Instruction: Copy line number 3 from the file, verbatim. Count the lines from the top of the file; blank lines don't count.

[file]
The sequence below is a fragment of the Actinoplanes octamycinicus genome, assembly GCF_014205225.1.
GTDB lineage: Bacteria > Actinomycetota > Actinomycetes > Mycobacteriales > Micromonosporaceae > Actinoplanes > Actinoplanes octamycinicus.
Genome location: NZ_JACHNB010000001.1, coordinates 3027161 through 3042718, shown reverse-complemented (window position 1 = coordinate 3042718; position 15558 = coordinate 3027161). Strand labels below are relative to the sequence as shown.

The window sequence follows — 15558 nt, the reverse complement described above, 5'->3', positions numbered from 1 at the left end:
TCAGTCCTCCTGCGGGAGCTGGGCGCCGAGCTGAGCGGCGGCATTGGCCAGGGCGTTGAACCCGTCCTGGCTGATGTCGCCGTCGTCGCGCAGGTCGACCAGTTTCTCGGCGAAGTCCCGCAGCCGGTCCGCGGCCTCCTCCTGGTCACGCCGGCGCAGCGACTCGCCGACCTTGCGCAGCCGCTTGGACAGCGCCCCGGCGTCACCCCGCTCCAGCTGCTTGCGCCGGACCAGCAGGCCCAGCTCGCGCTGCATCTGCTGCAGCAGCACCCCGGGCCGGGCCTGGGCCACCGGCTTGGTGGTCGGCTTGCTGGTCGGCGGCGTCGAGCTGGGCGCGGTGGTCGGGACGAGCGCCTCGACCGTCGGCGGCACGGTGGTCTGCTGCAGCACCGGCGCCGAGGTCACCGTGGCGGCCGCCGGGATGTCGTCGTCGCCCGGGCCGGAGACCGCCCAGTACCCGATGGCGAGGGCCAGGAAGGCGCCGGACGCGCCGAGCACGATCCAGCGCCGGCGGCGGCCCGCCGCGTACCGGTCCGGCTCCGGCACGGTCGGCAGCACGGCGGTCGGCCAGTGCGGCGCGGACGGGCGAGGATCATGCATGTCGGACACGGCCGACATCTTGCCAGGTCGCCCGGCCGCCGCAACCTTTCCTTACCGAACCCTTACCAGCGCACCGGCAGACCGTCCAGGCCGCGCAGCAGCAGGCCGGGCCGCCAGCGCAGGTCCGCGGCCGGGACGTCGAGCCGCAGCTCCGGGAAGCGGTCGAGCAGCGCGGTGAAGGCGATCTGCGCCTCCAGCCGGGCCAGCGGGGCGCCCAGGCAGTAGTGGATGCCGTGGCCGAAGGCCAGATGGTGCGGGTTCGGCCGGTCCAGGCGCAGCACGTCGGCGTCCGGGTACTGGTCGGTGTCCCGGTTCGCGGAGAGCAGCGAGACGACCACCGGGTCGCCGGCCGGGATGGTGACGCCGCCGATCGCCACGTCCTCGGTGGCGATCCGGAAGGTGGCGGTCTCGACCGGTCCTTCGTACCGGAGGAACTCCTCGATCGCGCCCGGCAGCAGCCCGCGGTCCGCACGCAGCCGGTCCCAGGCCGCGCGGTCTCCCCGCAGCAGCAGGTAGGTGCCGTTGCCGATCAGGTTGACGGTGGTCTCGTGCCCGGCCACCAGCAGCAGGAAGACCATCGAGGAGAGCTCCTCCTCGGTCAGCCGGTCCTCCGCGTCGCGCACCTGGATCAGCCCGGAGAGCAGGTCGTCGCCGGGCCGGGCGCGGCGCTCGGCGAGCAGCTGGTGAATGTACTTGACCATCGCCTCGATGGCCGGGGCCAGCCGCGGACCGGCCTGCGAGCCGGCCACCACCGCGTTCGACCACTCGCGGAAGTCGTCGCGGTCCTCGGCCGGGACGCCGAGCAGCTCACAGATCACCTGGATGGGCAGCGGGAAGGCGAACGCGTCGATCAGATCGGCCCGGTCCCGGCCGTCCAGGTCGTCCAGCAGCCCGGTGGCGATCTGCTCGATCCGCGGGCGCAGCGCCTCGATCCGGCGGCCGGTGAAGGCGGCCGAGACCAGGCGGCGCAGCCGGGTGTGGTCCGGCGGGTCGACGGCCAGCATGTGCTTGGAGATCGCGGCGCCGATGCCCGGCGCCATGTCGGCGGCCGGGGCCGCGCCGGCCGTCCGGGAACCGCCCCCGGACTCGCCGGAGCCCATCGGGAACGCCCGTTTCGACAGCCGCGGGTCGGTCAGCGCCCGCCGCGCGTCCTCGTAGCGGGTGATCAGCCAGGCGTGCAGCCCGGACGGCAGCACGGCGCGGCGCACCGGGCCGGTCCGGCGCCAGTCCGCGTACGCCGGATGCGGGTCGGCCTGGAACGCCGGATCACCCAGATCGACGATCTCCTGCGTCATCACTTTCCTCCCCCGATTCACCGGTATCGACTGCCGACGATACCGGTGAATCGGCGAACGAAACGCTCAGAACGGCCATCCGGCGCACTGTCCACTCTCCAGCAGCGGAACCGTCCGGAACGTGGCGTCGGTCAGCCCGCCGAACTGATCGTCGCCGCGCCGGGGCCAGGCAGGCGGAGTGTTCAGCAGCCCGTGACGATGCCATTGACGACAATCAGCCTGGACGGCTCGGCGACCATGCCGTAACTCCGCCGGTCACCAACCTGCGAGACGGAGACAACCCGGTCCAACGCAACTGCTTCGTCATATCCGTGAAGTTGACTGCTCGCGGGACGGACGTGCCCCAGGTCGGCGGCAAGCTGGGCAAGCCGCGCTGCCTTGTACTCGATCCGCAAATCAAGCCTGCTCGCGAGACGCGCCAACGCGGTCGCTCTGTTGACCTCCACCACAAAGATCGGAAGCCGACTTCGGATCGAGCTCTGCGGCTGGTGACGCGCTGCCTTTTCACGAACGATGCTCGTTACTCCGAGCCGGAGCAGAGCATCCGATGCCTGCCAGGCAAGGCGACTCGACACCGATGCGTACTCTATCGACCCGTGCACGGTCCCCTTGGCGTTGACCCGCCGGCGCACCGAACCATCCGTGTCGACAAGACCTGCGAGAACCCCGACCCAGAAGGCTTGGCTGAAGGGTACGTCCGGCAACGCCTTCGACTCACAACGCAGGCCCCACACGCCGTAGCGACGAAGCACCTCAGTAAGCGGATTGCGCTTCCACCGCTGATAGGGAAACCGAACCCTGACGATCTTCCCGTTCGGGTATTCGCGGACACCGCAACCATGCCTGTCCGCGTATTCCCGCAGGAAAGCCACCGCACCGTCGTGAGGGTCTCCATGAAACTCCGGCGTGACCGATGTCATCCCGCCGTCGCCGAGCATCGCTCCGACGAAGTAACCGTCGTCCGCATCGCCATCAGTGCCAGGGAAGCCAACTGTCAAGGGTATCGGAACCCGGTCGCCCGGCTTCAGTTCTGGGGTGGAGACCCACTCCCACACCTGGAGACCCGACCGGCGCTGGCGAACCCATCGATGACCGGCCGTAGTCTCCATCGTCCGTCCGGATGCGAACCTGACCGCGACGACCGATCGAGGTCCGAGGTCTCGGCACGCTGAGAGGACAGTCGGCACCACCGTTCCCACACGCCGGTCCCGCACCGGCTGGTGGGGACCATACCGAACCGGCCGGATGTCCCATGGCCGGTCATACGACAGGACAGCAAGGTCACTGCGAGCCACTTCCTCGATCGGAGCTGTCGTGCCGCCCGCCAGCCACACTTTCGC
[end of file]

Genome location: NZ_JACHNB010000001.1, coordinates 3027161 through 3042718, shown reverse-complemented (window position 1 = coordinate 3042718; position 15558 = coordinate 3027161). Strand labels below are relative to the sequence as shown.